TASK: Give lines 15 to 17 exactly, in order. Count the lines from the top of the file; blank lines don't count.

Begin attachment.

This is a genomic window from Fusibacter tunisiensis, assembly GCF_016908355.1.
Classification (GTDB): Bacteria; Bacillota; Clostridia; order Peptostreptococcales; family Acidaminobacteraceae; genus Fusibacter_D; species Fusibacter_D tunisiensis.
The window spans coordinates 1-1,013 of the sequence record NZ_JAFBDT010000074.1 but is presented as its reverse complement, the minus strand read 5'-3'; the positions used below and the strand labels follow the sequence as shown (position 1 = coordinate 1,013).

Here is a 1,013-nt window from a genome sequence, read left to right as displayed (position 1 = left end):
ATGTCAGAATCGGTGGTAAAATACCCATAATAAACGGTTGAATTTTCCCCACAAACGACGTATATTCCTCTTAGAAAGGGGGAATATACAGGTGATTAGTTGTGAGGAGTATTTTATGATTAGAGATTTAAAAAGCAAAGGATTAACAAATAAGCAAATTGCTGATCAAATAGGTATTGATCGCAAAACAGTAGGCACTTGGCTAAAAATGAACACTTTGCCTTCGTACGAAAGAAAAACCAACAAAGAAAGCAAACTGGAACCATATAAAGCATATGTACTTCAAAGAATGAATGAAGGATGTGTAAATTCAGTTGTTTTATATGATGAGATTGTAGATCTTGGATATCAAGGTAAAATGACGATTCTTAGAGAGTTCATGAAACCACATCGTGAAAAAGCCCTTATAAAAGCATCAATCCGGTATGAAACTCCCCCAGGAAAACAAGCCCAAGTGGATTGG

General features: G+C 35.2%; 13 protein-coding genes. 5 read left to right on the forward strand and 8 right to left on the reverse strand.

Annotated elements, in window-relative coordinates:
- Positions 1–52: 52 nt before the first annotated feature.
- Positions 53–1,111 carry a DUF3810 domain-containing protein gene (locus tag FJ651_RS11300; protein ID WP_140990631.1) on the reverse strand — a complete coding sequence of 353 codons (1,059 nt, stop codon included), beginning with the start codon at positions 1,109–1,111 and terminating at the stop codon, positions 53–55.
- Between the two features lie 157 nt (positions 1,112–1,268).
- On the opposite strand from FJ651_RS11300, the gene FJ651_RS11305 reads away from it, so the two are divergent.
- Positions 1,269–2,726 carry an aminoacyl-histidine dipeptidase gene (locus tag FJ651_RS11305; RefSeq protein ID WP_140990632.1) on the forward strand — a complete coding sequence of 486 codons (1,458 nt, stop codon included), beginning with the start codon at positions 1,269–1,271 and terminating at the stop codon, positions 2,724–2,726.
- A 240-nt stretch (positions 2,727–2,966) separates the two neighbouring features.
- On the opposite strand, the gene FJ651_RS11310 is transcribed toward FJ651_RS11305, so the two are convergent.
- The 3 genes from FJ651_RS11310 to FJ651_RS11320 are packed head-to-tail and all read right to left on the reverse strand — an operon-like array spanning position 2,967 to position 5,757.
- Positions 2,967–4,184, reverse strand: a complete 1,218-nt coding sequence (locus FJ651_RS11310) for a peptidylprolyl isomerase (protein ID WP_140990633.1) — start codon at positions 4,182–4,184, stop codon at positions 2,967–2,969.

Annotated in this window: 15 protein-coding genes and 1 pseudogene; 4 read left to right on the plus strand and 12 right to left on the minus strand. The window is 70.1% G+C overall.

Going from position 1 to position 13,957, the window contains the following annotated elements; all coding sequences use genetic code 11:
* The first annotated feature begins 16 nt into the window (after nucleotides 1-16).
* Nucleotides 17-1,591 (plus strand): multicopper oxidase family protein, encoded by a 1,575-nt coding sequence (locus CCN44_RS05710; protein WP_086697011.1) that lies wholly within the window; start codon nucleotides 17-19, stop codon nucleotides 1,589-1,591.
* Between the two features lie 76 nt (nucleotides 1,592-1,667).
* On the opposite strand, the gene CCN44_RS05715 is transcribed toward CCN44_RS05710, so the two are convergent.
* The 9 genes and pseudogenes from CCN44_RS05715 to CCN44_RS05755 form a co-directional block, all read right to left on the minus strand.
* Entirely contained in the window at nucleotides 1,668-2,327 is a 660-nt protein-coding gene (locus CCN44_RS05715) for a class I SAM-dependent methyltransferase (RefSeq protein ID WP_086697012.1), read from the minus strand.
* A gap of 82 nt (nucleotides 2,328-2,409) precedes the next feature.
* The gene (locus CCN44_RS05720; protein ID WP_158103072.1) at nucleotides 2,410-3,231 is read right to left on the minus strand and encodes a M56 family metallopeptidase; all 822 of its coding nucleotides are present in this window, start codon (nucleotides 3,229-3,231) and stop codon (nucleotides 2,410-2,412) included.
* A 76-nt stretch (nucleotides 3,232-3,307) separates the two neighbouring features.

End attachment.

- The 3 genes from FJ651_RS11310 to FJ651_RS11320 are packed head-to-tail and all read right to left on the reverse strand — an operon-like array spanning position 2,967 to position 5,757.
- Positions 2,967–4,184, reverse strand: a complete 1,218-nt coding sequence (locus FJ651_RS11310) for a peptidylprolyl isomerase (protein ID WP_140990633.1) — start codon at positions 4,182–4,184, stop codon at positions 2,967–2,969.

Annotated in this window: 15 protein-coding genes and 1 pseudogene; 4 read left to right on the plus strand and 12 right to left on the minus strand. The window is 70.1% G+C overall.